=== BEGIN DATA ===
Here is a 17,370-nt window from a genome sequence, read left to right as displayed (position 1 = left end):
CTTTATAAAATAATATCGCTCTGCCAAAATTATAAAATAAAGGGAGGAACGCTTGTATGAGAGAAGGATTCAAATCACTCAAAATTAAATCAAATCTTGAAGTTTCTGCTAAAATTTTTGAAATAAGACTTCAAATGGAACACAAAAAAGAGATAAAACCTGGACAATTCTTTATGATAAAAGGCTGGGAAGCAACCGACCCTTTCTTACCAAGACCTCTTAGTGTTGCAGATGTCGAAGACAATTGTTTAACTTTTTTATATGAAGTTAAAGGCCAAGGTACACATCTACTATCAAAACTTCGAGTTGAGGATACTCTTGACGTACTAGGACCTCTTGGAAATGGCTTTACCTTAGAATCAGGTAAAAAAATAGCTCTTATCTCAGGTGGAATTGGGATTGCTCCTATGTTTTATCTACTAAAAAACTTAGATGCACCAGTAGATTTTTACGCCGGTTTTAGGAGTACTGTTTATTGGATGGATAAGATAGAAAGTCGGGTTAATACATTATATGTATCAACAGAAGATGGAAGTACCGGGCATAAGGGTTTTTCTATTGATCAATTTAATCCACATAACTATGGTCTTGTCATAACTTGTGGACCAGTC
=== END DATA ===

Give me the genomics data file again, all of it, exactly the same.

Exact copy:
Here is a 17,370-nt window from a genome sequence, read left to right as displayed (position 1 = left end):
CTTTATAAAATAATATCGCTCTGCCAAAATTATAAAATAAAGGGAGGAACGCTTGTATGAGAGAAGGATTCAAATCACTCAAAATTAAATCAAATCTTGAAGTTTCTGCTAAAATTTTTGAAATAAGACTTCAAATGGAACACAAAAAAGAGATAAAACCTGGACAATTCTTTATGATAAAAGGCTGGGAAGCAACCGACCCTTTCTTACCAAGACCTCTTAGTGTTGCAGATGTCGAAGACAATTGTTTAACTTTTTTATATGAAGTTAAAGGCCAAGGTACACATCTACTATCAAAACTTCGAGTTGAGGATACTCTTGACGTACTAGGACCTCTTGGAAATGGCTTTACCTTAGAATCAGGTAAAAAAATAGCTCTTATCTCAGGTGGAATTGGGATTGCTCCTATGTTTTATCTACTAAAAAACTTAGATGCACCAGTAGATTTTTACGCCGGTTTTAGGAGTACTGTTTATTGGATGGATAAGATAGAAAGTCGGGTTAATACATTATATGTATCAACAGAAGATGGAAGTACCGGGCATAAGGGTTTTTCTATTGATCAATTTAATCCACATAACTATGGTCTTGTCATAACTTGTGGACCAGTC